Featured work

Featured Resources

Learn more about some of the most impactful randomized evaluations and bodies of research that J-PAL North America has supported over the past decade.

Matching Provider Race to Increase Take-up of Preventive Health Services among Black Men in the United States

This study tested whether increasing representation among physicians of color would improve health outcomes for patients of color. Researchers found that when a Black man saw a Black male doctor, they were more likely to take up preventive health services, especially more invasive tests like a finger prick or an injection. Read More >> 

Characterizing Firm-Level Discrimination

In this study, researchers sent more than 83,000 fictional resumes, randomly varying demographic information, to job postings of Fortune 500 companies to determine whether certain characteristics would lead to different follow-up contact rates. Employers were less likely to contact resumes with distinctively Black names than resumes with distinctively white names. Read More >> 

SNAP Take-Up Evaluation

A randomized evaluation in partnership with the non-profit Benefits Data Trust (BDT) found that sending informational mailers to eligible older adults doubled enrollment in the Supplemental Nutrition Assistance Program (SNAP) compared to households that didn’t receive any additional information. Pairing the informational mailers with an offer of help to compile required documents and submit applications tripled SNAP enrollment. Read More >> 

Creating Moves to Opportunity

The Creating Moves to Opportunity (CMTO) project is an ongoing collaboration between J-PAL affiliated researchers and public housing authorities. The project introduces and evaluates programs designed to help families who receive Housing Choice Vouchers exercise housing choice and move to neighborhoods with greater economic opportunity. Read More >> 

Summer Youth Employment Programs

A J-PAL North America Evidence Review synthesizes findings from thirteen randomized evaluations of Summer Youth Employment Programs (SYEPs) across four major US cities. The evidence demonstrated that SYEPs are an evidence-based option for improving the lives of young people in outcome areas as diverse as criminal justice involvement, education, and youth development. Read More >>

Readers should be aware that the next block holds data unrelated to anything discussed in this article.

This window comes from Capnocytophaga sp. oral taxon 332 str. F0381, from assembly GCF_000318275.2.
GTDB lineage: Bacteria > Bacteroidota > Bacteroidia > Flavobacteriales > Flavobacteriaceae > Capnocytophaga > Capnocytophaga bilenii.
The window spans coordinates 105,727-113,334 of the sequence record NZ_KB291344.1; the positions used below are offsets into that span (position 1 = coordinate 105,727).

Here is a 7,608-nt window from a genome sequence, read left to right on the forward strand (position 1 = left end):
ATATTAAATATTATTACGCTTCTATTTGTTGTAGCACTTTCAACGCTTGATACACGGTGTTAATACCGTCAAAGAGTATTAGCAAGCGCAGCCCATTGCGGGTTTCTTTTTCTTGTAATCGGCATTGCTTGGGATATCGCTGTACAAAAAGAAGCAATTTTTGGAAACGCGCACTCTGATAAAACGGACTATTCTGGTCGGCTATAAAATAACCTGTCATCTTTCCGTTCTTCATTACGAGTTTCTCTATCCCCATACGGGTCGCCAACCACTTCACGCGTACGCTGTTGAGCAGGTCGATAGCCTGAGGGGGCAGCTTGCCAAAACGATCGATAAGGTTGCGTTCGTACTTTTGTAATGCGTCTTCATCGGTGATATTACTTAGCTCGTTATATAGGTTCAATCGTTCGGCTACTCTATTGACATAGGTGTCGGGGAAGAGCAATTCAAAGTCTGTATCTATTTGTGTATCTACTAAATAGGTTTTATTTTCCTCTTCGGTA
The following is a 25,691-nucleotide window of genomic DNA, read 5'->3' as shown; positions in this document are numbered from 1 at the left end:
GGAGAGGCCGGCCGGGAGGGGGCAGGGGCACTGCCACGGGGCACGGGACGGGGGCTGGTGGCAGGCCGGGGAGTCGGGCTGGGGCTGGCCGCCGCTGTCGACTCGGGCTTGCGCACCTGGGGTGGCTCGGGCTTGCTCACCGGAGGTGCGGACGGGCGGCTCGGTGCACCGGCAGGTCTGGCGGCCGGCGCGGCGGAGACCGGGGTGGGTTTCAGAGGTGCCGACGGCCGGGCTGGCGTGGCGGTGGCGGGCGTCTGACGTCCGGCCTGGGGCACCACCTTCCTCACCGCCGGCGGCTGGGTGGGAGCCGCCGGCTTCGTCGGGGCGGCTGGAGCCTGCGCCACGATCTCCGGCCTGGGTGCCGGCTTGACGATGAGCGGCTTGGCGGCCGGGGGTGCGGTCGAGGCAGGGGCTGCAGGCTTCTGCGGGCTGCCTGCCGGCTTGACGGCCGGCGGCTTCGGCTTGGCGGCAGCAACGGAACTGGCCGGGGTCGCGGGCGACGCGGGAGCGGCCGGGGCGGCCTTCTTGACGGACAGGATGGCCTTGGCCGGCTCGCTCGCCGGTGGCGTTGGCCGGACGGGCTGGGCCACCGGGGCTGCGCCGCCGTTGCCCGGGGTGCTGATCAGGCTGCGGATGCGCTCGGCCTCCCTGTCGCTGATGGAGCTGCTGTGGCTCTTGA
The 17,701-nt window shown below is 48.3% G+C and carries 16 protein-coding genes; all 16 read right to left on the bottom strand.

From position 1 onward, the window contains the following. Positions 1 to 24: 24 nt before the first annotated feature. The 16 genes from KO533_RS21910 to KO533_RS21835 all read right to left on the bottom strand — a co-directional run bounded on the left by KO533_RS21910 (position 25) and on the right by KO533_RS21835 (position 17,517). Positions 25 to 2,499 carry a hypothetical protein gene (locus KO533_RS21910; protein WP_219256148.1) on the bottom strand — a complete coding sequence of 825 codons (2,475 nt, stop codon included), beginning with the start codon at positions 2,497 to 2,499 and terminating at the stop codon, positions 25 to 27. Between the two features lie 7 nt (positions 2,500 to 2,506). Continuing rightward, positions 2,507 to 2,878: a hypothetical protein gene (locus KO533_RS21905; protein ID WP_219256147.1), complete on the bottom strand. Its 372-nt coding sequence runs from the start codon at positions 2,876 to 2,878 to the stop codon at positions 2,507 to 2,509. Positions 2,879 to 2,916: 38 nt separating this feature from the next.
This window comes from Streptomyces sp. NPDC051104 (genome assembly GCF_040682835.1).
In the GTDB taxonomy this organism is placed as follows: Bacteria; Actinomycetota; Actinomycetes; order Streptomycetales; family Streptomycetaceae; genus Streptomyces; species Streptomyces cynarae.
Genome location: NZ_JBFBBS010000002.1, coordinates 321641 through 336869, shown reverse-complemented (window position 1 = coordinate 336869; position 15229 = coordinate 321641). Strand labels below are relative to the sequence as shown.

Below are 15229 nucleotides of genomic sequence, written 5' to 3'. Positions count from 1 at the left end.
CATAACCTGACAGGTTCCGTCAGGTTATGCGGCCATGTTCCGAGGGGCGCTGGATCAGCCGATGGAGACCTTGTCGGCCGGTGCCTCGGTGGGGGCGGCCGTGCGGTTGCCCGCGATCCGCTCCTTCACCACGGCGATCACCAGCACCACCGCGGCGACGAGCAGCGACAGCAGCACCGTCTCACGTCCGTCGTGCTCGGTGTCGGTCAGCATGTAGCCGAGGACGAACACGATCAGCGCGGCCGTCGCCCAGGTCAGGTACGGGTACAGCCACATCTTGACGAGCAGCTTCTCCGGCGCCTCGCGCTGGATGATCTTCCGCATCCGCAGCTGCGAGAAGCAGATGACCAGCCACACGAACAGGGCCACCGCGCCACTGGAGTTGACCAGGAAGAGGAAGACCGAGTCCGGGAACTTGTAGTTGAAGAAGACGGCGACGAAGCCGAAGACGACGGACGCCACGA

Health Care Hotspotting in the United States

Researchers investigated the impact of intensive wrap-around support on hospital readmission rates among individuals with high health care usage who have complex medical needs. Despite previously receiving national attention as a promising model, this intensive support program had no impact on six-month hospital readmission rates. These results ultimately prompted an institutional shift in thinking by the implementing organization, Camden Coalition. Read More >> 

Text message reminders decreased failure to appear in court in New York City

Researchers partnered with policymakers in New York City to evaluate the impacts of a redesigned court summons form and text message reminders on failure to appear in court. Text message reminders reduced court nonappearance by 26 percent, translating to 3,700 fewer arrest warrants per year. Read More >>

The Impact of Poverty Reduction Among New Mothers on Child Brain Development in the United States

In the Baby’s First Years study, researchers found that providing monthly cash payments to families experiencing poverty positively impacted infant brain activity. Prior to this randomized evaluation, research in both social science and neuroscience theorized about the impact of poverty on child development, but evidence was scarce on developmental outcomes for children under the age of three. Read More >>

The Transformative Potential of Tutoring for Pre K-12 Learning

J-PAL North America conducted an evidence review of 96 randomized evaluations of high-dosage tutoring programs. The review demonstrated that tutoring is consistently effective and identified specific program components that drive maximum impact. This evidence informed efforts to accelerate learning at both state and national levels. Read More >>

Sectoral Employment Programs as a Path to Quality Jobs

J-PAL North America’s Sectoral Employment Evidence Review draws key lessons from randomized evaluations of sectoral employment programs and describes the mechanisms behind their success. This analysis finds that sectoral employment programs generate impressive positive impacts on worker employment and earnings, with the effects largely driven by workers gaining access to higher-wage and higher-quality jobs, and that a specific set of key program components contribute to the most impactful programs. Read More >>